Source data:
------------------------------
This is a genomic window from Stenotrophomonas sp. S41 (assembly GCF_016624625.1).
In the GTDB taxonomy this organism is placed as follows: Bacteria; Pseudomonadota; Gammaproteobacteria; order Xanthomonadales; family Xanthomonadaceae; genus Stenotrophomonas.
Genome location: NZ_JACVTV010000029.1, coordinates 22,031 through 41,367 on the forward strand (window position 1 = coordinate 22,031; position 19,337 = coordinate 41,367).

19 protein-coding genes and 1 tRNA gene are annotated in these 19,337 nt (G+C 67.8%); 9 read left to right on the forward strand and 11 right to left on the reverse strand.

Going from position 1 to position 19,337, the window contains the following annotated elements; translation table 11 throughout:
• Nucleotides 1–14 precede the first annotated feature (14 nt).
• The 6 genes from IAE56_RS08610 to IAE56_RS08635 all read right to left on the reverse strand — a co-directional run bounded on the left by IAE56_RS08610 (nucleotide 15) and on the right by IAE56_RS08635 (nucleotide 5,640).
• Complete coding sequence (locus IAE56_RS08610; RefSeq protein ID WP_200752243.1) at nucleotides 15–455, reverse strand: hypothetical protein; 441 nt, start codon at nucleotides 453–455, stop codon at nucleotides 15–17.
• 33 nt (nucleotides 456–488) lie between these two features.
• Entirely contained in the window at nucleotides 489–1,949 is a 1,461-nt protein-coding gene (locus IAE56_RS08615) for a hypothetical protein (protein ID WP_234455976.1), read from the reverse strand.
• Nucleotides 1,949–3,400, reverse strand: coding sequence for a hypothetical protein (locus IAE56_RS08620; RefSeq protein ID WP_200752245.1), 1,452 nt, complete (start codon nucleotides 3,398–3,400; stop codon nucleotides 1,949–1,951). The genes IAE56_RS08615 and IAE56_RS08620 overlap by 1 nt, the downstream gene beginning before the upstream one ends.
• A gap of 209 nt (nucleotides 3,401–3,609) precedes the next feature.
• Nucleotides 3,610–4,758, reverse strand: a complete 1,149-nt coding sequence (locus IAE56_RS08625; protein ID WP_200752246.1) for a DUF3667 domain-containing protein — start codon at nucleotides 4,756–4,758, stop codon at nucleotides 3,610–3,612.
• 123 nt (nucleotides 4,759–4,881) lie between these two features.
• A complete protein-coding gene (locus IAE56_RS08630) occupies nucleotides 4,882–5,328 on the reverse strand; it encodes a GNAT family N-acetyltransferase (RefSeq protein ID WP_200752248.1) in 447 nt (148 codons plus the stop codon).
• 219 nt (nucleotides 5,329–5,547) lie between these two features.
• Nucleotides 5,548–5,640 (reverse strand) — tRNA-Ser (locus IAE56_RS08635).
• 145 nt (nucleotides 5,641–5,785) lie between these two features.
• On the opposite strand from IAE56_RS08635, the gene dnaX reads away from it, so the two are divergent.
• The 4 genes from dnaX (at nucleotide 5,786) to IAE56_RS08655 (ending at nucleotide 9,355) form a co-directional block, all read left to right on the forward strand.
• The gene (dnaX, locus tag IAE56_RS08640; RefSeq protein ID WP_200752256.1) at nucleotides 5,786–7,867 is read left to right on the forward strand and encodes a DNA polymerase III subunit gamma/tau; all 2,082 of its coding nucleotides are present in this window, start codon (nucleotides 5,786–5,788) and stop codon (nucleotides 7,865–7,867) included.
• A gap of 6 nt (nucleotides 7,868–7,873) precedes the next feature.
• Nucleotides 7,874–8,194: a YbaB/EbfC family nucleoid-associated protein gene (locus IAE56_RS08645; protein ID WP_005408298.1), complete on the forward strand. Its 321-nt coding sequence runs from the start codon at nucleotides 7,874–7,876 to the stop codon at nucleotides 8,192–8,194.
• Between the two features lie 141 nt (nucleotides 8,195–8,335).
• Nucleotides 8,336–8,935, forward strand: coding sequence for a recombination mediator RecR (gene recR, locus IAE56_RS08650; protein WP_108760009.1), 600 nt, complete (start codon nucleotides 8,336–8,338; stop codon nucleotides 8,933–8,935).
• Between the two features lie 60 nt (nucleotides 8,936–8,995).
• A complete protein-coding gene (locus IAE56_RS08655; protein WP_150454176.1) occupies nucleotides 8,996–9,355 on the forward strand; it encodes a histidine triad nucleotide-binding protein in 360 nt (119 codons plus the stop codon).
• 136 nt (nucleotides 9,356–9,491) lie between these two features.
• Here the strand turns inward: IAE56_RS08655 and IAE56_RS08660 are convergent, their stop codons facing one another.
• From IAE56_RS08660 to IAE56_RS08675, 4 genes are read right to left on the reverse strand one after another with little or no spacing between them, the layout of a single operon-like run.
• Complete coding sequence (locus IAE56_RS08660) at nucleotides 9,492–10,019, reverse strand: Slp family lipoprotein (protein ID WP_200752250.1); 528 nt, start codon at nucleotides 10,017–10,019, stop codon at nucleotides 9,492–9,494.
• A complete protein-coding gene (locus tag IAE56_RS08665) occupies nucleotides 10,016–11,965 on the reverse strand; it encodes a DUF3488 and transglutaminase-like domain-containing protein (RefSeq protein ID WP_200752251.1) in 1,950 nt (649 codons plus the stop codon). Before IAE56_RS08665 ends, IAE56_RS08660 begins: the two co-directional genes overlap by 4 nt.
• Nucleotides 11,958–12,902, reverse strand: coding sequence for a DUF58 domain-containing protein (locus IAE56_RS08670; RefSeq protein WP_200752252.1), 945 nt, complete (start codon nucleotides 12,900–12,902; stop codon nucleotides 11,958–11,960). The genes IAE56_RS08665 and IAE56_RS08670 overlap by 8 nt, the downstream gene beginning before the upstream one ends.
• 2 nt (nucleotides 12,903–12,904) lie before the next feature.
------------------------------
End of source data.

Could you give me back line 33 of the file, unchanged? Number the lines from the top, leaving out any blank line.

• Nucleotides 11,958–12,902, reverse strand: coding sequence for a DUF58 domain-containing protein (locus IAE56_RS08670; RefSeq protein WP_200752252.1), 945 nt, complete (start codon nucleotides 12,900–12,902; stop codon nucleotides 11,958–11,960). The genes IAE56_RS08665 and IAE56_RS08670 overlap by 8 nt, the downstream gene beginning before the upstream one ends.